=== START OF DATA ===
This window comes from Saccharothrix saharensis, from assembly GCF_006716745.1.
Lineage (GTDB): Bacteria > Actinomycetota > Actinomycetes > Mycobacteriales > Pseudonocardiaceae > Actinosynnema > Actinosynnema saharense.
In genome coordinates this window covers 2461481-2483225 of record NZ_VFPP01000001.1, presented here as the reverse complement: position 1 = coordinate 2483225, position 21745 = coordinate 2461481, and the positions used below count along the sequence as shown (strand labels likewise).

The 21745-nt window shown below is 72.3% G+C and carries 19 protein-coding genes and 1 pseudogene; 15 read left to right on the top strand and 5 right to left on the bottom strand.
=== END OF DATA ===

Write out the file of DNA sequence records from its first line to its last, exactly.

This window comes from Saccharothrix saharensis, from assembly GCF_006716745.1.
Lineage (GTDB): Bacteria > Actinomycetota > Actinomycetes > Mycobacteriales > Pseudonocardiaceae > Actinosynnema > Actinosynnema saharense.
In genome coordinates this window covers 2461481-2483225 of record NZ_VFPP01000001.1, presented here as the reverse complement: position 1 = coordinate 2483225, position 21745 = coordinate 2461481, and the positions used below count along the sequence as shown (strand labels likewise).

The 21745-nt window shown below is 72.3% G+C and carries 19 protein-coding genes and 1 pseudogene; 15 read left to right on the top strand and 5 right to left on the bottom strand.